I approached the pitch coaching desk and asked if they’d listen to my pitch. Of course, they agreed to. That’s what they were there for. I did well, managing to get the whole thing out with a minimum of stumbling. Then he asked me to do it again. The second time, I stumbled all over myself until my tongue was tied in knots. Boy, was I in trouble. What if I did the same thing during the real delivery of my pitch? The guys at the desk, (one, I later learned, was fantasy author Todd Fahnestock) were great. They had me stop and tell them about my book. Todd picked up on two or three things that caught his interest, suggesting that I focus on these things more, right at the beginning of the pitch. To hear Todd say it, my hummingbird’s battle with the bees sounded just as exciting as a character in one of his fantasy novels battling a fire breathing dragon. He made my story sound so fascinating, even I wanted to rush out and buy it.

They also provided pointers on what to expect during the pitch session. I was going about this as if it were a school presentation which I had to deliver from memory like a performance. They suggested that I relax a little and talk with the agent before jumping into the pitch. It made me realize that although I had an appointment with an almighty agent, she was a person like any other, not someone to fear or be nervous about.

Attending the next two sessions left me little time to rework my pitch following the suggestions offered at the pitch coaching desk. I pulled it out during each break, but ten minutes isn’t very long to try and make my book sound more exciting. What I came up with was a sensationalized version that made my children’s book sound like a fantasy novel. It just didn’t sound like my simple little children’s book that carried with it a message of friendship.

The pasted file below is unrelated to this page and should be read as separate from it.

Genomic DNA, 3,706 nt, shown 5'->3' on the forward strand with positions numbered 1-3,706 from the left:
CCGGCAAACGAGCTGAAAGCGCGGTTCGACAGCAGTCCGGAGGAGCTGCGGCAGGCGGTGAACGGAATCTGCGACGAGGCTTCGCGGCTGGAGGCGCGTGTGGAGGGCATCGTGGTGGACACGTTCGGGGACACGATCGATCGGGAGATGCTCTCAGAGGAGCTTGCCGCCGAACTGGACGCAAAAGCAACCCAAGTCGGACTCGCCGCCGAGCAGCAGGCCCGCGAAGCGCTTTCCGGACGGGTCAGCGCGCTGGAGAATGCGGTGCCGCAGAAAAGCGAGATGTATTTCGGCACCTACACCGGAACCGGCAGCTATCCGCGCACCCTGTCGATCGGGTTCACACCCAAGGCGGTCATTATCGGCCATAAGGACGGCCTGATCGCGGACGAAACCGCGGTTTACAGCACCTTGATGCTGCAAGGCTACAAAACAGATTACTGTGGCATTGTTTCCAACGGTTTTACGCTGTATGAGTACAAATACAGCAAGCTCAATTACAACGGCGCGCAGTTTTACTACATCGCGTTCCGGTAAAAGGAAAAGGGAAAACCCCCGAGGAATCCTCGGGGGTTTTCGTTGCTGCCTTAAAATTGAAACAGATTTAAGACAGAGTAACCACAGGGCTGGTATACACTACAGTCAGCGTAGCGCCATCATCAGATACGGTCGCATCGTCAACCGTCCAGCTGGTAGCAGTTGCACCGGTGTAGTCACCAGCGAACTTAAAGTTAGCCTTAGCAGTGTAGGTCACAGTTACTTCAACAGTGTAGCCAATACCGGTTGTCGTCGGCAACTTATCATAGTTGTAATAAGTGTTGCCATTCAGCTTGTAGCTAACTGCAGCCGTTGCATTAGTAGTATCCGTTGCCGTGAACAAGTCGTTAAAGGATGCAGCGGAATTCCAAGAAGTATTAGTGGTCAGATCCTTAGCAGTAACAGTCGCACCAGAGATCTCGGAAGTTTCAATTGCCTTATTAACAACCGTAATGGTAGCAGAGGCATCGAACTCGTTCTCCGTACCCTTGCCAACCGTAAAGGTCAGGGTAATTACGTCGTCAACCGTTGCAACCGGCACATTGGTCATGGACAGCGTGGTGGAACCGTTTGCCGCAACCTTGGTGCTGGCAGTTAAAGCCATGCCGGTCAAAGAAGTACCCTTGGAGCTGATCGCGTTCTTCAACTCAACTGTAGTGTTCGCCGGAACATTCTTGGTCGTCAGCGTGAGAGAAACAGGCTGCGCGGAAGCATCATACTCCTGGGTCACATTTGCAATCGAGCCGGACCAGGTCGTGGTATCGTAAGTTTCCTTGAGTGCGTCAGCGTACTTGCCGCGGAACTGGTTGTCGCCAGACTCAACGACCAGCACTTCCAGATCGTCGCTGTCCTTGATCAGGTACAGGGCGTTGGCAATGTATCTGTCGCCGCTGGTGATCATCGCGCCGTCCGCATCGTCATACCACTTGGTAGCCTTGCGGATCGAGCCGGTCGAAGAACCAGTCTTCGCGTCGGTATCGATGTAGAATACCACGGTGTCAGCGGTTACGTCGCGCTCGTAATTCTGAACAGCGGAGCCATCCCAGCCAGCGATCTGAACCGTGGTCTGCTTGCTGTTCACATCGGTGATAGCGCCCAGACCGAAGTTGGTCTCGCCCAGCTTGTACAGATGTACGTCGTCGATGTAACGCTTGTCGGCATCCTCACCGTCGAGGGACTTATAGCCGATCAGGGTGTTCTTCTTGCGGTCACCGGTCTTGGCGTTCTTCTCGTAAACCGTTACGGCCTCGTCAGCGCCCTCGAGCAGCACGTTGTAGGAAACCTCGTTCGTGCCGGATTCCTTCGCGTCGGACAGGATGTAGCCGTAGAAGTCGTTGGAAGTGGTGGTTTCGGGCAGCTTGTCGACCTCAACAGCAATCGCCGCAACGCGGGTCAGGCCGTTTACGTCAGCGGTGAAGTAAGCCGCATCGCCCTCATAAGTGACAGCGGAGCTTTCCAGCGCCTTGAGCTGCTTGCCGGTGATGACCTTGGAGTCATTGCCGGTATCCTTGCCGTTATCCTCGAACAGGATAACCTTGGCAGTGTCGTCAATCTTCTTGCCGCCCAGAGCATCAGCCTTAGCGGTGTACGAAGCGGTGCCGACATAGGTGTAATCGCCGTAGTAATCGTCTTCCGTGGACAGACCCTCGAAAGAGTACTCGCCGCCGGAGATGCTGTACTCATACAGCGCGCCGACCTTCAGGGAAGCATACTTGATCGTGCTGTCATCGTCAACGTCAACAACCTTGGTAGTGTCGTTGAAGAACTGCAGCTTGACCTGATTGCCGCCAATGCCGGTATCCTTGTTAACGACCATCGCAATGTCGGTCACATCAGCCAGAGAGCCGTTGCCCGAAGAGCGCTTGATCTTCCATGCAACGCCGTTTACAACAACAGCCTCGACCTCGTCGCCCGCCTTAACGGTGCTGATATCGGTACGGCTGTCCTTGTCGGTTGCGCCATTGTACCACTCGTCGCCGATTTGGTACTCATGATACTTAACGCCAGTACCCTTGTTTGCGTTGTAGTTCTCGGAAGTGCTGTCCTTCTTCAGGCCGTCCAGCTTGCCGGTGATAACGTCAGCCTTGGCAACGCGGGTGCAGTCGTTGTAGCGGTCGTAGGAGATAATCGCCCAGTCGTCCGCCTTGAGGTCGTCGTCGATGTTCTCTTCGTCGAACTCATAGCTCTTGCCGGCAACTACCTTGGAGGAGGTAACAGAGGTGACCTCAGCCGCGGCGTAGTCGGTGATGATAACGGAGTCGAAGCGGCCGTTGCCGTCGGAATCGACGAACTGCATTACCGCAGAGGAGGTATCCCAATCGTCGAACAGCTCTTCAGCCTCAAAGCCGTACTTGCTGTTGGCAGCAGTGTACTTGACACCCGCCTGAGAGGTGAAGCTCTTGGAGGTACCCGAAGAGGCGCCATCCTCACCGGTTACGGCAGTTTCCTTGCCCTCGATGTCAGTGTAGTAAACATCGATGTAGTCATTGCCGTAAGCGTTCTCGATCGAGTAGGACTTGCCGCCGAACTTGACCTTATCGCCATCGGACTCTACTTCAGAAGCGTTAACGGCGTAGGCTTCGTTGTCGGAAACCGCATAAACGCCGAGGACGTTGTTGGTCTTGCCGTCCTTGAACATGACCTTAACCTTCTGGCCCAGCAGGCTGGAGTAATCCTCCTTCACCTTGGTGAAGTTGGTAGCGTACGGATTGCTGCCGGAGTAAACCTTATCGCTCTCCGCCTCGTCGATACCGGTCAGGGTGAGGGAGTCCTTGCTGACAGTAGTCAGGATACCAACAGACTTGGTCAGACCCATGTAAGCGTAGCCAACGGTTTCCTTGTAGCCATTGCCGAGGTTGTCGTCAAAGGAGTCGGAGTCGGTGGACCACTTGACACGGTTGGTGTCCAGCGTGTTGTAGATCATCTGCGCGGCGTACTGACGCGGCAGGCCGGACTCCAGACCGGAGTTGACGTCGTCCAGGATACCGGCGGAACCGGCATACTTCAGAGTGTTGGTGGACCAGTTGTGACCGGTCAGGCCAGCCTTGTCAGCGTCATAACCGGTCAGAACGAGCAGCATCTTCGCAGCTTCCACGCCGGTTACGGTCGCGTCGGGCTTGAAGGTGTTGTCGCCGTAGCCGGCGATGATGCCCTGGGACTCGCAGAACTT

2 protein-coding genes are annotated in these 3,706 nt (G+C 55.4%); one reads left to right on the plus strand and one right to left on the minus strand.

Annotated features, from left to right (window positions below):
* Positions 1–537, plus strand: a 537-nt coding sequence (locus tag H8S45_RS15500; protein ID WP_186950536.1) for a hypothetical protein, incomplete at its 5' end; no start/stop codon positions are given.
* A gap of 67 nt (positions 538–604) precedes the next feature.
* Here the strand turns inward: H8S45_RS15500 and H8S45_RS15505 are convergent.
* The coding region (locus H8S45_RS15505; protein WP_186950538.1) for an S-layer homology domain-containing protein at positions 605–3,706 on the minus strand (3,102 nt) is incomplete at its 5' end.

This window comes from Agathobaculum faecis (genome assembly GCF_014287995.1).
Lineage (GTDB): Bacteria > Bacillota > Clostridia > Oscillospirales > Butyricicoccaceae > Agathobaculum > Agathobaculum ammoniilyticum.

Even if I came up with something that sounded really good, there was no way I would have time to memorize it. Crap. I was nervous all over again. I could walk in and read something that I hadn’t had enough time to perfect, something that sounded only vaguely like my story, or use the original pitch I had memorized. My choice was clear.

I headed up to the seventh floor, where the pitch sessions were held about twenty minutes early. They offered a mint from the bowl on the sign-in table. Nifty idea. It couldn’t hurt, right? After listening to pitches all day long, the agents probably appreciated the gesture. Once I checked in, there was nothing to do but wait.